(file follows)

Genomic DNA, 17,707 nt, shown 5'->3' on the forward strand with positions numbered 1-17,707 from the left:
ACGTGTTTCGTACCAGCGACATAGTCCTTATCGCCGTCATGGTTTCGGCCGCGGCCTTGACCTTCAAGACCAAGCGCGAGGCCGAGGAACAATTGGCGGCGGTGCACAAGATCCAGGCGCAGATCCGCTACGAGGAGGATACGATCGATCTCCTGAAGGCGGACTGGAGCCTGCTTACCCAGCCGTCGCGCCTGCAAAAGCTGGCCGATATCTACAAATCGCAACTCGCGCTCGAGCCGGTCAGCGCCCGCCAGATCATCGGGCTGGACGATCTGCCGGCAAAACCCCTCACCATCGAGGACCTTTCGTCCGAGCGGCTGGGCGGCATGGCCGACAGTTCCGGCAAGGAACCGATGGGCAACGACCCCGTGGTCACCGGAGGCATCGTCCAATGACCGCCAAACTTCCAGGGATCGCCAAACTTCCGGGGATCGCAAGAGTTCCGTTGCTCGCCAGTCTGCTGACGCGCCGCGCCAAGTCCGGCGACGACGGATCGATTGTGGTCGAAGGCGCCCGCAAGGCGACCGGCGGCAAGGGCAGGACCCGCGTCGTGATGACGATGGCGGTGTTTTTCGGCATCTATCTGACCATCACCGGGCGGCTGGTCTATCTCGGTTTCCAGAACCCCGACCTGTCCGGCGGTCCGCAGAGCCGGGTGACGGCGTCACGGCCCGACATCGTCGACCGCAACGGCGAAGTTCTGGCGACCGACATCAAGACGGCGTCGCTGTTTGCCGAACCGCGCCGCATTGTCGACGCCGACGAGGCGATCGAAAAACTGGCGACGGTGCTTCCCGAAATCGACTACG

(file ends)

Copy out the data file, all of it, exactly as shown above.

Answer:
Genomic DNA, 17,707 nt, shown 5'->3' on the forward strand with positions numbered 1-17,707 from the left:
ACGTGTTTCGTACCAGCGACATAGTCCTTATCGCCGTCATGGTTTCGGCCGCGGCCTTGACCTTCAAGACCAAGCGCGAGGCCGAGGAACAATTGGCGGCGGTGCACAAGATCCAGGCGCAGATCCGCTACGAGGAGGATACGATCGATCTCCTGAAGGCGGACTGGAGCCTGCTTACCCAGCCGTCGCGCCTGCAAAAGCTGGCCGATATCTACAAATCGCAACTCGCGCTCGAGCCGGTCAGCGCCCGCCAGATCATCGGGCTGGACGATCTGCCGGCAAAACCCCTCACCATCGAGGACCTTTCGTCCGAGCGGCTGGGCGGCATGGCCGACAGTTCCGGCAAGGAACCGATGGGCAACGACCCCGTGGTCACCGGAGGCATCGTCCAATGACCGCCAAACTTCCAGGGATCGCCAAACTTCCGGGGATCGCAAGAGTTCCGTTGCTCGCCAGTCTGCTGACGCGCCGCGCCAAGTCCGGCGACGACGGATCGATTGTGGTCGAAGGCGCCCGCAAGGCGACCGGCGGCAAGGGCAGGACCCGCGTCGTGATGACGATGGCGGTGTTTTTCGGCATCTATCTGACCATCACCGGGCGGCTGGTCTATCTCGGTTTCCAGAACCCCGACCTGTCCGGCGGTCCGCAGAGCCGGGTGACGGCGTCACGGCCCGACATCGTCGACCGCAACGGCGAAGTTCTGGCGACCGACATCAAGACGGCGTCGCTGTTTGCCGAACCGCGCCGCATTGTCGACGCCGACGAGGCGATCGAAAAACTGGCGACGGTGCTTCCCGAAATCGACTACG